Skip to main content

How To Create a Multiboot USB Drive for Linux

Ventoy
(Image credit: Tom's Hardware)

There are hundreds, if not thousands of active Linux distributions and although many of the desktop distributions look the same, featuring the same set of applications or even desktop environments, there’s still a lot which separates them. This is why, for most novice Linux users, distro hopping – the practice of frequently switching between Linux distributions, is the only sane course to find one they’re comfortable with. Although many distributions now provide Live-installable images, making it possible to try the distribution without installing it first, constantly formatting USB drives to make room for the next distribution is quite cumbersome.

With Ventoy, you can easily create multi-boot USB drives in almost no time at all. Even better, the tool works with Windows, in addition to Linux. Released under the GPLv3 license, Ventoy features a browser-based graphical GUI, but can also be run from the terminal if that is your preference. 

How To Install Ventoy 

Ventoy isn’t offered in the software repositories of most distributions. But that doesn’t mean that installing it is difficult. In this tutorial we shall use the Linux version, but there is also an  installation candidate for Windows.

1. Go to Ventoy’s release page and download the latest version for your OS. Linux users will need to download the tar.gz archive.

2. Open a terminal and extract the files from the downloaded tarball. Change into the directory where you downloaded the tarball and run the following command.

$ tar zxvf ventoy-1.0.47-linux.tar.gz 

(Image credit: Tom's Hardware)

3. Navigate into the extracted ventoy-1.0.47 directory. Change the version number to match your download. 

$ cd ventoy-1.0.47/

4. Set the following two files to be executable. 

$ chmod +x Ventoy2Disk.sh VentoyWeb.sh

There are two ways to use Ventoy. Via a browser window, or via the terminal. We’ve detailed them both for you. If you are new to this, the easiest way is via the browser. 

How To Use Ventoy via a Web Browser 

1. Plug in the USB drive you wish to use with Ventoy. If you have multiple USB devices or disks, we recommend you run the following fdisk command to identify your USB device. You will need to scroll through the output to locate your drive. In our case, the plugged-in USB device is identified as /dev/sdb. 

$ sudo fdisk -l

(Image credit: Tom's Hardware)

6. To run Ventoy via a web browser, run this command. 

$ sudo ./VentoyWeb.sh

(Image credit: Tom's Hardware)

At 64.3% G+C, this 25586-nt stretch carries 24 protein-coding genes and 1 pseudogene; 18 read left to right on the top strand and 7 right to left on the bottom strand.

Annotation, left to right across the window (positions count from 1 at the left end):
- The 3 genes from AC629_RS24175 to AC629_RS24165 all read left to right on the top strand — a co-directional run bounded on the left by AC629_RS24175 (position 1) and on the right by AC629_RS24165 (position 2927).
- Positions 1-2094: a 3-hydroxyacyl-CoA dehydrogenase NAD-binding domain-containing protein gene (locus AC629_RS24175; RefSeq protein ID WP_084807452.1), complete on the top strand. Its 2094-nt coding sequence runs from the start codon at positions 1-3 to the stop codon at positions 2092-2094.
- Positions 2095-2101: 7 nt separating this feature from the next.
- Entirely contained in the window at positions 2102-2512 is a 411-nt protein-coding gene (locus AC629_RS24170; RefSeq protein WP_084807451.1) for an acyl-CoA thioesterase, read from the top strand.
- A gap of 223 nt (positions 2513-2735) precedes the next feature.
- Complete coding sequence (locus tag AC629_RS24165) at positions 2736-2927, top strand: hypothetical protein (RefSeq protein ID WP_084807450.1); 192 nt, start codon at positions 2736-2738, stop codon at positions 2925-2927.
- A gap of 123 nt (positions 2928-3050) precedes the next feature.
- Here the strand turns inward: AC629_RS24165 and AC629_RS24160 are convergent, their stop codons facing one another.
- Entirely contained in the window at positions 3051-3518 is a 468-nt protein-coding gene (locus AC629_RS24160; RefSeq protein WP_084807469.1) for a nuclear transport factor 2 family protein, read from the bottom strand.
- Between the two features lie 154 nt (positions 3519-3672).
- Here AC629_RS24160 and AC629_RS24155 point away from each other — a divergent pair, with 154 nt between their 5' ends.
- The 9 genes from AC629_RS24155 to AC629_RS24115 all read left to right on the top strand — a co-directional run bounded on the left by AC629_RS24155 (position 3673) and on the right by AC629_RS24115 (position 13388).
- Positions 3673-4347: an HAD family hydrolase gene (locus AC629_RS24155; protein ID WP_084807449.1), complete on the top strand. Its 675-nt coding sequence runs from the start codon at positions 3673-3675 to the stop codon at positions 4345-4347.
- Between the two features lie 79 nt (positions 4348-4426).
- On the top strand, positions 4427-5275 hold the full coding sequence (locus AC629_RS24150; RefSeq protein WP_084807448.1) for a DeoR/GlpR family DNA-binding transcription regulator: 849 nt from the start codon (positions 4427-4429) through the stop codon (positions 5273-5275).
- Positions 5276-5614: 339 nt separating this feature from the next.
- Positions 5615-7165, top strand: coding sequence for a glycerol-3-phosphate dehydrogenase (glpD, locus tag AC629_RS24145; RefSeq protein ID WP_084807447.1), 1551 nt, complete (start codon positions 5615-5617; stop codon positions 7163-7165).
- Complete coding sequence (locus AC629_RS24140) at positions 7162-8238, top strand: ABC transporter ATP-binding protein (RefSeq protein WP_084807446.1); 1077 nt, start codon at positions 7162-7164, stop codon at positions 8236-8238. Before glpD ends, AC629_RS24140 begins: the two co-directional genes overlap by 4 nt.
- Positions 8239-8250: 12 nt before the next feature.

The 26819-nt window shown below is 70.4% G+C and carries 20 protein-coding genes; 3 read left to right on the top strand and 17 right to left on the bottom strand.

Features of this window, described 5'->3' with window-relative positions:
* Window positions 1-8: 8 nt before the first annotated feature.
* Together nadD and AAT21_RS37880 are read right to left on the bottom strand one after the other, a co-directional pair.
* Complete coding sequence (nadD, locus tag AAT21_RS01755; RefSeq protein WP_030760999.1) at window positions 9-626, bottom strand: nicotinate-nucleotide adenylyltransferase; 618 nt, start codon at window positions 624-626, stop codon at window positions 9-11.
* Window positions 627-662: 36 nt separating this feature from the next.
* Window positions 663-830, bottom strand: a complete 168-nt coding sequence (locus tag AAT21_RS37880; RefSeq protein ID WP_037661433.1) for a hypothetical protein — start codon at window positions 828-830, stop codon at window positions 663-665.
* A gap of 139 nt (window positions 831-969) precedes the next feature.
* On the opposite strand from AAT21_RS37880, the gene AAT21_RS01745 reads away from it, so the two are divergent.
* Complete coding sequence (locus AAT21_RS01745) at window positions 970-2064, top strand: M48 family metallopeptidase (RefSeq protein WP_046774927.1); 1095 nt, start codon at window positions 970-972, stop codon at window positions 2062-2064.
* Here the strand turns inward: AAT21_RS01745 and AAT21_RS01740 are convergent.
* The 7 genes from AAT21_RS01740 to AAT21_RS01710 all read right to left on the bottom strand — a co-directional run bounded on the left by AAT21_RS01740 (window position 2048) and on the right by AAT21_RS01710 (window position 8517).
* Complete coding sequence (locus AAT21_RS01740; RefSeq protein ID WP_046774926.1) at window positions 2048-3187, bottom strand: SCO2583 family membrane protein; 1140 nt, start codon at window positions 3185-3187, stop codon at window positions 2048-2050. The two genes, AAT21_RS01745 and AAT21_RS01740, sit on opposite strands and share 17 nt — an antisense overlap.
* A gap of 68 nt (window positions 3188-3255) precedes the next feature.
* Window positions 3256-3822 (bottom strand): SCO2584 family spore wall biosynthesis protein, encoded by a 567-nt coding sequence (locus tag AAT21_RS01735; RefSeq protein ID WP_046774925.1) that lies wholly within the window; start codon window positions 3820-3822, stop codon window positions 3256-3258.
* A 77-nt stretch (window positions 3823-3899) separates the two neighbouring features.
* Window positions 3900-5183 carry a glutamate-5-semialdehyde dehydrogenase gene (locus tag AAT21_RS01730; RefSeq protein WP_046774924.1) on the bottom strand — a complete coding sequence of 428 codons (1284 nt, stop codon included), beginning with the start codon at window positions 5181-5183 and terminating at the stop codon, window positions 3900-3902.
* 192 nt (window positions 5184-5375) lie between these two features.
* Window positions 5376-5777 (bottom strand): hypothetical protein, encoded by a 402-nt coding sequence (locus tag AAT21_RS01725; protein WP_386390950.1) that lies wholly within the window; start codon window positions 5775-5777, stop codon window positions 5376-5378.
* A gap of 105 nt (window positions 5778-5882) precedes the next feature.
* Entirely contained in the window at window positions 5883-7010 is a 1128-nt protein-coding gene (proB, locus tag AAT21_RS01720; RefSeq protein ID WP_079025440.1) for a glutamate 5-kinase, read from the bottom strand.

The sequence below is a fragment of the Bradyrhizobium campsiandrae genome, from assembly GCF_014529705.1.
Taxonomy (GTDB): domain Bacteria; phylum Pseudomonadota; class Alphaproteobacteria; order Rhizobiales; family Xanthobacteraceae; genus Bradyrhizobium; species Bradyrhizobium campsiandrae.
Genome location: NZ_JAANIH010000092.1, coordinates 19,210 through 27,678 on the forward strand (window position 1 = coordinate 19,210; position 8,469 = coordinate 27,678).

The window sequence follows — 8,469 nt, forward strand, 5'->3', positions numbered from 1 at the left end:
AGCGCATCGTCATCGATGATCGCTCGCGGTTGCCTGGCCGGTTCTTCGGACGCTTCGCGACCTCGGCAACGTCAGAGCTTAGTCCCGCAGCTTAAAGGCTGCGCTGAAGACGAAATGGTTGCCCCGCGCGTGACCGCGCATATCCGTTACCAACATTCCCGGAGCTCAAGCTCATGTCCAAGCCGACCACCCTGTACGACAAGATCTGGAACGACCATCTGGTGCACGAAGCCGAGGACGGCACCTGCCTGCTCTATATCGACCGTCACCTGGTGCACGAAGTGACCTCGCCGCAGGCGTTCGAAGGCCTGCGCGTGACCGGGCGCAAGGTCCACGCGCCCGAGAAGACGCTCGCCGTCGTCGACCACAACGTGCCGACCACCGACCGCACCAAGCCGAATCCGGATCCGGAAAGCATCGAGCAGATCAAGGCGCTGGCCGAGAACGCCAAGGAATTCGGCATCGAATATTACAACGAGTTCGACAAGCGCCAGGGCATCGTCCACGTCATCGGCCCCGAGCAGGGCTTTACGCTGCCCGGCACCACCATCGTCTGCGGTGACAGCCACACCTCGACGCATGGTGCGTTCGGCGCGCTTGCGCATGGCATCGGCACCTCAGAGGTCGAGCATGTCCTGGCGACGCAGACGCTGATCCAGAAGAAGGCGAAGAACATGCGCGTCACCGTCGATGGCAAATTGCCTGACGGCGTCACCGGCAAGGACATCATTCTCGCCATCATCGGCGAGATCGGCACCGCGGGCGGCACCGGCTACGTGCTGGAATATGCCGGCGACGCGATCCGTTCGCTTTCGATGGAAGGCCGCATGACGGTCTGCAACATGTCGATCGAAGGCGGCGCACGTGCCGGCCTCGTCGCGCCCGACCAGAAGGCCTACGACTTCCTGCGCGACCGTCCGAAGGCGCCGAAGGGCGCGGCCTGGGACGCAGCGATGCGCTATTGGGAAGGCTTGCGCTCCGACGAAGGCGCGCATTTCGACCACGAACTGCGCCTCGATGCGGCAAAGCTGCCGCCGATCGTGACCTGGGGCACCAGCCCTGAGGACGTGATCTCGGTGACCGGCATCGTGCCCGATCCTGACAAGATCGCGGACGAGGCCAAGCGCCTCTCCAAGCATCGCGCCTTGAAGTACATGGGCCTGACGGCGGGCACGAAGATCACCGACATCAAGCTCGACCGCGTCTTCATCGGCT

7. Open your browser window and type in the URL provided by Ventoy. The Ventoy server automatically identifies the connected USB drives, so select the one where you wish to install Ventoy under the Devices pull-down. You can configure various options such as enable secure boot, define partition type (MBR or GPT), etc. from the Options button at the top left.

(Image credit: Tom's Hardware)

8. Click the install button to install Ventoy to the selected USB drive. The process will take a few minutes to complete and when finished a new drive “Ventoy” will appear in the File Manager / Windows Explorer window.

9. Download any ISO images for Linux distros and copy them to the Ventoy drive.

10. Reboot your machine / power up a second machine with the Ventoy drive attached. You will need to press a key to enter the boot menu for your machine. For example on Lenovo machines we press F12.

11. Select your USB device as the boot device and press Enter.

12. Ventoy will boot and show a list of the ISOs on the drive. Select an ISO and press Enter to boot. 

(Image credit: Tom's Hardware)

How To Use Ventoy via the Terminal 

1. Run the Ventoy2Disk command, passing the drive that you wish to use as a parameter. In our example our drive was mounted at /dev/sdb but your will be different. 

$ sudo ./Ventoy2Disk.sh -i /dev/sdb

2. Make sure you correctly identify the USB device. Ventoy will ask you twice to confirm the device. This is because all data will be lost once you install Ventoy to the specified USB drive. 

(Image credit: Tom's Hardware)

3. Identify the Ventoy partition by running the sudo fdisk -l command. There are two partitions in the USB drive. The first partition is the larger of the two, and where ISO files are stored. Depending on your distribution, the partition would be mounted as /media/username/Ventoy. 

$ sudo fdisk -l

(Image credit: Tom's Hardware)

4. Copy all the downloaded ISO files for distributions you wish to run into this partition.

5. Reboot your machine / power up a second machine with the Ventoy drive attached. You will need to press a key to enter the boot menu for your machine. For example on Lenovo machines we press F12. 

6. Select your USB device as the boot device and press Enter.

7. Ventoy will boot and show a list of the ISOs on the drive. Select an ISO and press Enter to boot. 

  • coolestcarl
    Although I just use Virtual Box to create virtual machines of various distros, its nice to see a well made tool to enjoy a native experience of booting a linux distro from usb. Hopefully with Nvidia (and hopefully followed by AMD and Intel) loosening the walled garden of gpu passthrough in virtual machines, we are slowly approaching a moment when we can truly have unlimited freedom on what os (or os distro) we want to run with the only restriction being dictated by the performance of the hardware components and quality of the drivers.
    Reply
  • satai
    One of my favorite tools.
    An other good part - you can transfer other data next to .iso files unlike when you have a common bootable flash drive.
    Reply
  • Aaron Priest
    You can use a persistence file with most Linux distributions too to preserve your settings without needing to install, very convenient for a portable troubleshooting tool to use on multiple computers.
    Reply